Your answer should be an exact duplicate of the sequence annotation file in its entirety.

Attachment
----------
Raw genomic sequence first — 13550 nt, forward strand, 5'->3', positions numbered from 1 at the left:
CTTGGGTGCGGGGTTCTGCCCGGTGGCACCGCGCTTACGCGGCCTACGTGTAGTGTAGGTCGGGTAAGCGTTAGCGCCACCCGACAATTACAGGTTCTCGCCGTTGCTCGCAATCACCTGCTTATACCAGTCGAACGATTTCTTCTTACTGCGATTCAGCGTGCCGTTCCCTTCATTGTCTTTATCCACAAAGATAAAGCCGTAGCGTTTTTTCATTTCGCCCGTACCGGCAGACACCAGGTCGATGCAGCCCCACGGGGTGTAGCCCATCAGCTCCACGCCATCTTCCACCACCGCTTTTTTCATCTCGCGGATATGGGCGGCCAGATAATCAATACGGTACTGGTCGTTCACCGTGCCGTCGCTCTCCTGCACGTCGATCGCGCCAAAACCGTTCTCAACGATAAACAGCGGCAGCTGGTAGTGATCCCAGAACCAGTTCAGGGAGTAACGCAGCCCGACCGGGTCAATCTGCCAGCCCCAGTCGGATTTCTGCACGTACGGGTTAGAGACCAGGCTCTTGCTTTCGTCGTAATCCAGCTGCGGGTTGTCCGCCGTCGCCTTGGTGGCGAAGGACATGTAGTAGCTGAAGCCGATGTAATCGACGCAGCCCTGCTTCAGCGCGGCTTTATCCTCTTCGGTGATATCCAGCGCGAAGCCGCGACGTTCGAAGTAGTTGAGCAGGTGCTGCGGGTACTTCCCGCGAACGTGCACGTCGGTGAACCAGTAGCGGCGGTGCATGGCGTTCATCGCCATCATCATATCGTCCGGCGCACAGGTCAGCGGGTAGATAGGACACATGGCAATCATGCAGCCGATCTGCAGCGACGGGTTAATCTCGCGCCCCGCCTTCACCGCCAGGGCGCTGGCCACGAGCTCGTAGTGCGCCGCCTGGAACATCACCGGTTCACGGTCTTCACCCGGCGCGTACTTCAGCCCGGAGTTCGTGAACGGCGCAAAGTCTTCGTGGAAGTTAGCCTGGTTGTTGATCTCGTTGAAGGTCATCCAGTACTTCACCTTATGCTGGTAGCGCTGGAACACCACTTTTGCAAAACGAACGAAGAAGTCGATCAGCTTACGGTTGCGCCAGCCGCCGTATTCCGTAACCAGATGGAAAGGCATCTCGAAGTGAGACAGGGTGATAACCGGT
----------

Raw genomic sequence first — 13550 nt, forward strand, 5'->3', positions numbered from 1 at the left:
CTTGGGTGCGGGGTTCTGCCCGGTGGCACCGCGCTTACGCGGCCTACGTGTAGTGTAGGTCGGGTAAGCGTTAGCGCCACCCGACAATTACAGGTTCTCGCCGTTGCTCGCAATCACCTGCTTATACCAGTCGAACGATTTCTTCTTACTGCGATTCAGCGTGCCGTTCCCTTCATTGTCTTTATCCACAAAGATAAAGCCGTAGCGTTTTTTCATTTCGCCCGTACCGGCAGACACCAGGTCGATGCAGCCCCACGGGGTGTAGCCCATCAGCTCCACGCCATCTTCCACCACCGCTTTTTTCATCTCGCGGATATGGGCGGCCAGATAATCAATACGGTACTGGTCGTTCACCGTGCCGTCGCTCTCCTGCACGTCGATCGCGCCAAAACCGTTCTCAACGATAAACAGCGGCAGCTGGTAGTGATCCCAGAACCAGTTCAGGGAGTAACGCAGCCCGACCGGGTCAATCTGCCAGCCCCAGTCGGATTTCTGCACGTACGGGTTAGAGACCAGGCTCTTGCTTTCGTCGTAATCCAGCTGCGGGTTGTCCGCCGTCGCCTTGGTGGCGAAGGACATGTAGTAGCTGAAGCCGATGTAATCGACGCAGCCCTGCTTCAGCGCGGCTTTATCCTCTTCGGTGATATCCAGCGCGAAGCCGCGACGTTCGAAGTAGTTGAGCAGGTGCTGCGGGTACTTCCCGCGAACGTGCACGTCGGTGAACCAGTAGCGGCGGTGCATGGCGTTCATCGCCATCATCATATCGTCCGGCGCACAGGTCAGCGGGTAGATAGGACACATGGCAATCATGCAGCCGATCTGCAGCGACGGGTTAATCTCGCGCCCCGCCTTCACCGCCAGGGCGCTGGCCACGAGCTCGTAGTGCGCCGCCTGGAACATCACCGGTTCACGGTCTTCACCCGGCGCGTACTTCAGCCCGGAGTTCGTGAACGGCGCAAAGTCTTCGTGGAAGTTAGCCTGGTTGTTGATCTCGTTGAAGGTCATCCAGTACTTCACCTTATGCTGGTAGCGCTGGAACACCACTTTTGCAAAACGAACGAAGAAGTCGATCAGCTTACGGTTGCGCCAGCCGCCGTATTCCGTAACCAGATGGAAAGGCATCTCGAAGTGAGACAGGGTGATAACCGGT